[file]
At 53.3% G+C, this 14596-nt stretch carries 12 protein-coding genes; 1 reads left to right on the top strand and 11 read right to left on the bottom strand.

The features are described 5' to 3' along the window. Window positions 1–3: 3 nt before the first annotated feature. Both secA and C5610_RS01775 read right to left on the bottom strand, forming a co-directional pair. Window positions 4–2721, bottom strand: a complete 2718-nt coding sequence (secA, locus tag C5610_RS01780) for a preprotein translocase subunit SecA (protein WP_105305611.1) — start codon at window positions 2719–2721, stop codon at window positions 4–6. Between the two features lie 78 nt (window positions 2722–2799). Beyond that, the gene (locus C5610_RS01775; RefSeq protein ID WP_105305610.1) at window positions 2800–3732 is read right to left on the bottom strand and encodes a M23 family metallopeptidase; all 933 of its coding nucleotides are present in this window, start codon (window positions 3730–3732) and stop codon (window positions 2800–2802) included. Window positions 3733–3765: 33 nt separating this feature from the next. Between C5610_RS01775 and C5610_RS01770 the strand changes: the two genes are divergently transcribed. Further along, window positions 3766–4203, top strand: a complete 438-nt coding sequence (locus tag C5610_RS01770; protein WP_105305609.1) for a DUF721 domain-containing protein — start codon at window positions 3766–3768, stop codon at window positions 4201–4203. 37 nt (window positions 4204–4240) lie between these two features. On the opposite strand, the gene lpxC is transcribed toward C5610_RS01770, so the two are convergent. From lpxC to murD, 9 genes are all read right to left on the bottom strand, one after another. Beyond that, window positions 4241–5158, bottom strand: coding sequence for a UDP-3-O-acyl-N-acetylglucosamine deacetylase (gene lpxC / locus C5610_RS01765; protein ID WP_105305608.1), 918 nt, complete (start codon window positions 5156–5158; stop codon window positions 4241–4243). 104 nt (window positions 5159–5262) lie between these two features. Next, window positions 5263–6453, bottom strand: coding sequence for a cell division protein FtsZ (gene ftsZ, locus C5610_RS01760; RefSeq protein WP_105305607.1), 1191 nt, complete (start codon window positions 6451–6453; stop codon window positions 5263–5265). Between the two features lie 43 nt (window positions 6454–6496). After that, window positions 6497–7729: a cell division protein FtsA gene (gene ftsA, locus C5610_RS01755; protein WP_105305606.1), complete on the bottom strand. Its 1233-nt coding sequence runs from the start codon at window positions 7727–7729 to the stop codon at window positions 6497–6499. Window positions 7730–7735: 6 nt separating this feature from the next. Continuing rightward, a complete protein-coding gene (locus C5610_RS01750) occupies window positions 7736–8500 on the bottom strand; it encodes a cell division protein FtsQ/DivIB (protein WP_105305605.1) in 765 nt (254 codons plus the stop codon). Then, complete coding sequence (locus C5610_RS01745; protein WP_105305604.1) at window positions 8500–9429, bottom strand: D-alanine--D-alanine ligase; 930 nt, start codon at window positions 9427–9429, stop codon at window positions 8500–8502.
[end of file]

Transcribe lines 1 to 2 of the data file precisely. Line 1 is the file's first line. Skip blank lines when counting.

At 53.3% G+C, this 14596-nt stretch carries 12 protein-coding genes; 1 reads left to right on the top strand and 11 read right to left on the bottom strand.

The features are described 5' to 3' along the window. Window positions 1–3: 3 nt before the first annotated feature. Both secA and C5610_RS01775 read right to left on the bottom strand, forming a co-directional pair. Window positions 4–2721, bottom strand: a complete 2718-nt coding sequence (secA, locus tag C5610_RS01780) for a preprotein translocase subunit SecA (protein WP_105305611.1) — start codon at window positions 2719–2721, stop codon at window positions 4–6. Between the two features lie 78 nt (window positions 2722–2799). Beyond that, the gene (locus C5610_RS01775; RefSeq protein ID WP_105305610.1) at window positions 2800–3732 is read right to left on the bottom strand and encodes a M23 family metallopeptidase; all 933 of its coding nucleotides are present in this window, start codon (window positions 3730–3732) and stop codon (window positions 2800–2802) included. Window positions 3733–3765: 33 nt separating this feature from the next. Between C5610_RS01775 and C5610_RS01770 the strand changes: the two genes are divergently transcribed. Further along, window positions 3766–4203, top strand: a complete 438-nt coding sequence (locus tag C5610_RS01770; protein WP_105305609.1) for a DUF721 domain-containing protein — start codon at window positions 3766–3768, stop codon at window positions 4201–4203. 37 nt (window positions 4204–4240) lie between these two features. On the opposite strand, the gene lpxC is transcribed toward C5610_RS01770, so the two are convergent. From lpxC to murD, 9 genes are all read right to left on the bottom strand, one after another. Beyond that, window positions 4241–5158, bottom strand: coding sequence for a UDP-3-O-acyl-N-acetylglucosamine deacetylase (gene lpxC / locus C5610_RS01765; protein ID WP_105305608.1), 918 nt, complete (start codon window positions 5156–5158; stop codon window positions 4241–4243). 104 nt (window positions 5159–5262) lie between these two features. Next, window positions 5263–6453, bottom strand: coding sequence for a cell division protein FtsZ (gene ftsZ, locus C5610_RS01760; RefSeq protein WP_105305607.1), 1191 nt, complete (start codon window positions 6451–6453; stop codon window positions 5263–5265). Between the two features lie 43 nt (window positions 6454–6496). After that, window positions 6497–7729: a cell division protein FtsA gene (gene ftsA, locus C5610_RS01755; protein WP_105305606.1), complete on the bottom strand. Its 1233-nt coding sequence runs from the start codon at window positions 7727–7729 to the stop codon at window positions 6497–6499. Window positions 7730–7735: 6 nt separating this feature from the next. Continuing rightward, a complete protein-coding gene (locus C5610_RS01750) occupies window positions 7736–8500 on the bottom strand; it encodes a cell division protein FtsQ/DivIB (protein WP_105305605.1) in 765 nt (254 codons plus the stop codon). Then, complete coding sequence (locus C5610_RS01745; protein WP_105305604.1) at window positions 8500–9429, bottom strand: D-alanine--D-alanine ligase; 930 nt, start codon at window positions 9427–9429, stop codon at window positions 8500–8502.